6/20/2006

The Pros and Cons of Pseudonymity

For a while now, I’ve been thinking about revealing my identity to my readers. Granted, many of you already know it, and I haven’t exactly been super-secretive about it, but I’ve been somewhat reluctant. Being a Rabbi, I often must play my cards close to my chest. On my blog, I can be far more open, though, in some cases I’m more open in real life than I am on my blog (for example, I’m much more likely to speak leshon ho-ra in real life than on a blog). Using a pseudonym allows me to keep my professional career separate from my blog, despite the significant overlap in the audience and content of the two.

Moreover, pseudonymity lends a certain measure of objectivity to my readers’ reactions. The Torah I post will not be evaluated based on my reputation, for better or worse, nor will people like or dislike what I write based on whether or not they like me personally. Commenters have the luxury of being brutally candid with their opinions. If a D’var Torah of mine stinks, then someone will let me know, and I won’t take it personally. I simply don’t have either of those luxuries in real life.

On the other hand, remaining ‘hidden’ always entails a sacrifice of credibility. I’m not putting anything on the line. Why should anyone believe me or take me seriously if I’m not willing to stake my reputation to my words? It’s not that every anonymous blogger is a liar or slanderer, rather, that most lying and slandering bloggers are anonymous (or pseudonymous).

Furthermore, in the 17 months that I’ve been blogging, I have developed a reputation that may well outstrip my reputation in real life. I’m probably one of the better-known blogging Rabbis out there, but I’m not a well-known Rabbi. Given that I’m vacating my current position to make Aliyah in 2 months, and that I haven’t found a job in Israel yet, raising my real-life profile might not be such a bad idea. Nobody’s going to offer a job to a pseudonym.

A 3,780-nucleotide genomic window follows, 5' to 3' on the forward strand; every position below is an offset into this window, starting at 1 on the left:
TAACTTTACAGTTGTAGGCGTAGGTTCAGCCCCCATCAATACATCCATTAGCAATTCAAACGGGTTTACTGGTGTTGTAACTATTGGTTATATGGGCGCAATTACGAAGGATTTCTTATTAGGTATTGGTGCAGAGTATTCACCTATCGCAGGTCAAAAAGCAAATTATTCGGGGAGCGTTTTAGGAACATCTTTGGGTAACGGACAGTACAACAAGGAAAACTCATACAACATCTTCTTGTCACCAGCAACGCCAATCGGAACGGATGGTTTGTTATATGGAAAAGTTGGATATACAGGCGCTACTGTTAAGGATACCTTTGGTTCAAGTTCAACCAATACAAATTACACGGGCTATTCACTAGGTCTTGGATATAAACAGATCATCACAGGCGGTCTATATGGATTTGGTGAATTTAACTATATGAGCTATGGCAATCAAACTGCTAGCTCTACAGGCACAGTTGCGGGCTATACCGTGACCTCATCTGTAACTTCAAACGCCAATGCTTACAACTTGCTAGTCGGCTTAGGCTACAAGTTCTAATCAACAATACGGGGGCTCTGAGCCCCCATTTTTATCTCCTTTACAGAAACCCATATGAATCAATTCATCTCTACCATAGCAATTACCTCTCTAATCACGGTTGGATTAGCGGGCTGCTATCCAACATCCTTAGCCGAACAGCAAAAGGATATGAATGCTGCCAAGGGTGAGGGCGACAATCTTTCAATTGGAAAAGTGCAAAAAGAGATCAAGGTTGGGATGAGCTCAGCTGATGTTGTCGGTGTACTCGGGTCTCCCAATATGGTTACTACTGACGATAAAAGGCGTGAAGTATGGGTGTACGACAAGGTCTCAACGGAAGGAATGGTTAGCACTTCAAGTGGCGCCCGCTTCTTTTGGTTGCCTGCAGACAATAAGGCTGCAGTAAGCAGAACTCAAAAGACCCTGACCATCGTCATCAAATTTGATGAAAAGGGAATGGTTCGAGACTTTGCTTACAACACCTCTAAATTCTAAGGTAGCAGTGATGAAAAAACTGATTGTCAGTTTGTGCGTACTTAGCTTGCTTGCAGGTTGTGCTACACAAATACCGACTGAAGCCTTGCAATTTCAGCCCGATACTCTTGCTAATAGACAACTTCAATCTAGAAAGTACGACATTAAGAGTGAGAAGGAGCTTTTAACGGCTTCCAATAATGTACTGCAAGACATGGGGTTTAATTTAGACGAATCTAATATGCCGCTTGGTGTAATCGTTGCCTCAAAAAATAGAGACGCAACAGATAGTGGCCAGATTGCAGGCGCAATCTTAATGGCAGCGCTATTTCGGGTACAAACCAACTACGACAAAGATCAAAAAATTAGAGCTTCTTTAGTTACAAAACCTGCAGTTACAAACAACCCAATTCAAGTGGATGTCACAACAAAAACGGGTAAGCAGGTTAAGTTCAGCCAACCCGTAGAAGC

Finally, there’s an element of discomfort with this charade. I must make sure that nobody ‘outs’ me; I must change or omit details so that I don’t compromise my identity. I can’t post about things going on in my life, for fear that they may be easily correlated to readily-available information.

Ultimately, I decided to dispense with the charade, at least partially. I still don’t want this blog to come up in Google searches of my real name, so, instead, I will link to another page which does disclose my real identity.

Now that I’ve resolved this, I can announce to my readership the birth of our third kid, this past Motza”sh just before midnight. The little guy is sleeping in a car-seat right by my feet as I type these words. Please respect my request to keep my real name and pseudonym from appearing on the same site.
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